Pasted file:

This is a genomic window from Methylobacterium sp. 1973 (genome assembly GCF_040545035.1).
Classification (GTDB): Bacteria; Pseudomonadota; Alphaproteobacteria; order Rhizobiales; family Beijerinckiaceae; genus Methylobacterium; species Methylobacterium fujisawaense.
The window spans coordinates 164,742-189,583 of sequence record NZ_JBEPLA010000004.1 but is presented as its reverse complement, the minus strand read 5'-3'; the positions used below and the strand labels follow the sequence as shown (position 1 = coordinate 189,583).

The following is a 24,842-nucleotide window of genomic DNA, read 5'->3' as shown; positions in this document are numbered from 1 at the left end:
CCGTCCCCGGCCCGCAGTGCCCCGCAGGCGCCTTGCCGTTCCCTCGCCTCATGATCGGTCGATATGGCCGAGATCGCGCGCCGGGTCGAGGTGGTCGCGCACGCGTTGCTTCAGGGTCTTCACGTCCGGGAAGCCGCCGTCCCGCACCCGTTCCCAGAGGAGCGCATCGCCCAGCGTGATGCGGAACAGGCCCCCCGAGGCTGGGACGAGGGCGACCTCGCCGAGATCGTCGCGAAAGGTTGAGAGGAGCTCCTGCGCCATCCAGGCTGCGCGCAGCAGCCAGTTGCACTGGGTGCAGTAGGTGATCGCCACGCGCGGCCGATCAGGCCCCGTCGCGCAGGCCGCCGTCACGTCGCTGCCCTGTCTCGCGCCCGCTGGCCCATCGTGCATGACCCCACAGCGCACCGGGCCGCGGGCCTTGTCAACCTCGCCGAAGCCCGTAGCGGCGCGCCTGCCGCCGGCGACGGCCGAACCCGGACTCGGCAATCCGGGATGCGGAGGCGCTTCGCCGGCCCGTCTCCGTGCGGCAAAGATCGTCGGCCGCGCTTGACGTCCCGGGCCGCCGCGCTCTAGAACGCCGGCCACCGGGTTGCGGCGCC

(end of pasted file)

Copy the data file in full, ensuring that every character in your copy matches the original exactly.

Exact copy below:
This is a genomic window from Methylobacterium sp. 1973 (genome assembly GCF_040545035.1).
Classification (GTDB): Bacteria; Pseudomonadota; Alphaproteobacteria; order Rhizobiales; family Beijerinckiaceae; genus Methylobacterium; species Methylobacterium fujisawaense.
The window spans coordinates 164,742-189,583 of sequence record NZ_JBEPLA010000004.1 but is presented as its reverse complement, the minus strand read 5'-3'; the positions used below and the strand labels follow the sequence as shown (position 1 = coordinate 189,583).

The following is a 24,842-nucleotide window of genomic DNA, read 5'->3' as shown; positions in this document are numbered from 1 at the left end:
CCGTCCCCGGCCCGCAGTGCCCCGCAGGCGCCTTGCCGTTCCCTCGCCTCATGATCGGTCGATATGGCCGAGATCGCGCGCCGGGTCGAGGTGGTCGCGCACGCGTTGCTTCAGGGTCTTCACGTCCGGGAAGCCGCCGTCCCGCACCCGTTCCCAGAGGAGCGCATCGCCCAGCGTGATGCGGAACAGGCCCCCCGAGGCTGGGACGAGGGCGACCTCGCCGAGATCGTCGCGAAAGGTTGAGAGGAGCTCCTGCGCCATCCAGGCTGCGCGCAGCAGCCAGTTGCACTGGGTGCAGTAGGTGATCGCCACGCGCGGCCGATCAGGCCCCGTCGCGCAGGCCGCCGTCACGTCGCTGCCCTGTCTCGCGCCCGCTGGCCCATCGTGCATGACCCCACAGCGCACCGGGCCGCGGGCCTTGTCAACCTCGCCGAAGCCCGTAGCGGCGCGCCTGCCGCCGGCGACGGCCGAACCCGGACTCGGCAATCCGGGATGCGGAGGCGCTTCGCCGGCCCGTCTCCGTGCGGCAAAGATCGTCGGCCGCGCTTGACGTCCCGGGCCGCCGCGCTCTAGAACGCCGGCCACCGGGTTGCGGCGCC